From: "Peifer, Patricia" <Patricia.Peifer**At_Symbol_Here**WESTPHARMA.COM>
Subject: Re: [DCHAS-L] Clarification on : working with a high potency compound
Date: Wed, 12 Feb 2014 14:05:42 +0000
Reply-To: DCHAS-L <DCHAS-L**At_Symbol_Here**MED.CORNELL.EDU>
Message-ID: 3F30C6C05728AC48B01CD61A439F2686E265BC7B**At_Symbol_Here**
In-Reply-To <8B086E49B3E1DA43808F155FF594EC08038706AA**At_Symbol_Here**>

My company used Safebridge many years ago to help us set up a program for the handling of drug products.  We use their four-band system and write an Occupational Health Catergorization for every drug we bring into our lab for testing. 


I have attended the Safebridge Boot Camp but got my initial potent compound drug product training from Affygility Solutions.  Safebridge does a good job but they are very expensive and the training is not held real often so if you need the training in a pinch it can be a problem.  Affygility provided me with good training and it was online so I did not need to travel.  I also appreciated the fact that Affygility allowed me to call them and ask questions after the class was over and various situations arose in my workplace that I was unsure of how to approach.


I recently revised our Drug Product Handling Program and found a paper written by the American Society of Health System Pharmacists, “ASHP Guidelines on Handling Hazardous Drugs” to be very useful.  Their website is


Pat Peifer

From: DCHAS-L Discussion List [mailto:dchas-l**At_Symbol_Here**MED.CORNELL.EDU] On Behalf Of Brady Arnold
Sent: Tuesday, February 11, 2014 11:47 AM
Subject: Re: [DCHAS-L] Clarification on : working with a high potency compound


Hello Nadia,


I’ve recently had to research this due to working with some highly potent cancer drugs. There is a company called Safebridge Consulting ( )that has put out some good info on dealing with potent and ultrpotent compounds.. They even have a Potent Compound Safety Bootcamp. You can find a good article on their system for working with compounds using an Occupational Exposure Banding system in the Journal of Chemical Health and Safety, July/ August 2005.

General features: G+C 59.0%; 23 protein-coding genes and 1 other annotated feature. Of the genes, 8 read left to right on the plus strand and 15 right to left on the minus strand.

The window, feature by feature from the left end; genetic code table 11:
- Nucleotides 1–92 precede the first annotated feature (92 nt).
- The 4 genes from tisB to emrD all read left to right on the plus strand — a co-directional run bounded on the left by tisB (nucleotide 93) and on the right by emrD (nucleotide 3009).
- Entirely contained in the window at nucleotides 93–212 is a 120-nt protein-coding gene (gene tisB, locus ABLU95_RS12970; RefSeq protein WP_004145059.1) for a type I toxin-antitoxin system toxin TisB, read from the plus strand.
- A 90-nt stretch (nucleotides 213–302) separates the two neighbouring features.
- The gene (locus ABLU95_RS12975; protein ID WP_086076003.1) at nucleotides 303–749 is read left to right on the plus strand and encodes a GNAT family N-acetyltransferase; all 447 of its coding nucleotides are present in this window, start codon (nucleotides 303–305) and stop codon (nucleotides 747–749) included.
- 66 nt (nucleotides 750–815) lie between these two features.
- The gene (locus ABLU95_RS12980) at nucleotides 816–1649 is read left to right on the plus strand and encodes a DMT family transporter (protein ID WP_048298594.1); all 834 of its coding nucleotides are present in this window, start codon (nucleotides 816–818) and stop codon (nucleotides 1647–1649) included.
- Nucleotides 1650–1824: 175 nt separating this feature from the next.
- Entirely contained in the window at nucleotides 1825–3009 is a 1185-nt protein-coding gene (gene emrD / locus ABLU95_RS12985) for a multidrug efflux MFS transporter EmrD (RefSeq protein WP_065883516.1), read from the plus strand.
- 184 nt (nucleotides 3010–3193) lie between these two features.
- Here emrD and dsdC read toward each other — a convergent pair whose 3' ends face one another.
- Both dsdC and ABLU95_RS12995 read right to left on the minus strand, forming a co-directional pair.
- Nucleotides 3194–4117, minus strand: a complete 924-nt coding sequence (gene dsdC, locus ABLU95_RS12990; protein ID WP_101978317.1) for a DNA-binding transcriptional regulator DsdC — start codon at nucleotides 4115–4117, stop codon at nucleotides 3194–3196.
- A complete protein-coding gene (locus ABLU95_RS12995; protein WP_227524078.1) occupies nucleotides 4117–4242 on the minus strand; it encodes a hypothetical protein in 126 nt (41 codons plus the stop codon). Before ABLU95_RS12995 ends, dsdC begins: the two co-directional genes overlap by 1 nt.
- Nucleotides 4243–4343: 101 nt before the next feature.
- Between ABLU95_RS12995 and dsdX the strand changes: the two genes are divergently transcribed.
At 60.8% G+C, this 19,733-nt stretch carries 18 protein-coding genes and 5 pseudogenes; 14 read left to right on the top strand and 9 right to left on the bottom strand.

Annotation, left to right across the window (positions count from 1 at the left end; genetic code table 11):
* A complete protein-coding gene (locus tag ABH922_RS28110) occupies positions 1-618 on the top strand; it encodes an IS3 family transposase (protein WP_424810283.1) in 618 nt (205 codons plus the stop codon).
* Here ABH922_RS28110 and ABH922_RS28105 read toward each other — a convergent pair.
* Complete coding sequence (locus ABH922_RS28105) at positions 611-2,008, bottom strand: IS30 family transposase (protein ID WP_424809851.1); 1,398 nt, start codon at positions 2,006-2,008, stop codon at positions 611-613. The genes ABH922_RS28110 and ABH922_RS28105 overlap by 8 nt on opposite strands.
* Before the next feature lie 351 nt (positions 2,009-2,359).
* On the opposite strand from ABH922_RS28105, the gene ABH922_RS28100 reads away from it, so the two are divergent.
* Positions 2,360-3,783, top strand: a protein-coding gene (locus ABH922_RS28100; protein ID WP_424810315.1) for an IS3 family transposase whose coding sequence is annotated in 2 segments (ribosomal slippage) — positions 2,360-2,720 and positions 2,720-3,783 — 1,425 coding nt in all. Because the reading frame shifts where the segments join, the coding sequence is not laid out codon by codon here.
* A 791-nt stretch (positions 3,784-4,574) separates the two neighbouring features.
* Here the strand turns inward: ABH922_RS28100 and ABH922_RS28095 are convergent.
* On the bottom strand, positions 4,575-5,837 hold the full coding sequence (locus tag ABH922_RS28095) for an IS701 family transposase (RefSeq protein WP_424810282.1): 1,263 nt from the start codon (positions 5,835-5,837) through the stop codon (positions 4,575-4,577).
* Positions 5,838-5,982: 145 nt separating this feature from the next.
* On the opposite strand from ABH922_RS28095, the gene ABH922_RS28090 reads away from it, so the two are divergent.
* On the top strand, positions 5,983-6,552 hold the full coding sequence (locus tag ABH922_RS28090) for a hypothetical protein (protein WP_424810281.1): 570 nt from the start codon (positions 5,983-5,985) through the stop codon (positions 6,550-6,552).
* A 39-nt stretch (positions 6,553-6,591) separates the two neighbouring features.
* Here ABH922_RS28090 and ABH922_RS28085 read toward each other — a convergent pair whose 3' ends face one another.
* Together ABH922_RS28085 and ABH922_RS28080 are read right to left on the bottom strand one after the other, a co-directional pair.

There was also a very helpful slideshow that I found, but I can only seem to get a partial link. The slideshow is Introduction to Containment of Potent Compounds. Here is a link to the search I found it on

It’s the first non-sponsored result.


I hope these help,





Brady P. Arnold

EHS Officer

XenoTech, LLC

phone (913) 227-7143

fax      (913) 227-7199







From: DCHAS-L Discussion List [mailto:dchas-l**At_Symbol_Here**MED.CORNELL.EDU] On Behalf Of Nadejda Spassova
Sent: Tuesday, February 11, 2014 8:33 AM
Subject: [DCHAS-L] Clarification on : working with a high potency compound


Hi everybody,


Here is the clarification regarding my question : ‘’Working with a high potent compound’’


I am working in a pharmaceutical company and what I mean by high potency is very, very active compound (in that case active pharmaceutical ingredient = API) in the human body for the intended pharmacological effect. This generic drug that we will work on in the near future has a daily dosage of only 20 =B5g per day (for that reason I guess it was classified as high potent drug) compare to a low potent drug e.g. 20g per day.

On the other side the LD 50 (mouse) of this compound is 200mg per kg, so it is not very toxic.


Sorry about this misunderstanding and thanks to all of you for the efforts trying to answer my not clear enough question,







Nadejda Spassova, Ph.D

Research Scientist II, R&D                                                                 T 514.366.7950ext. 270


9321, Airlie Street, LaSalle, Quebec, Canada H8R 2B2              

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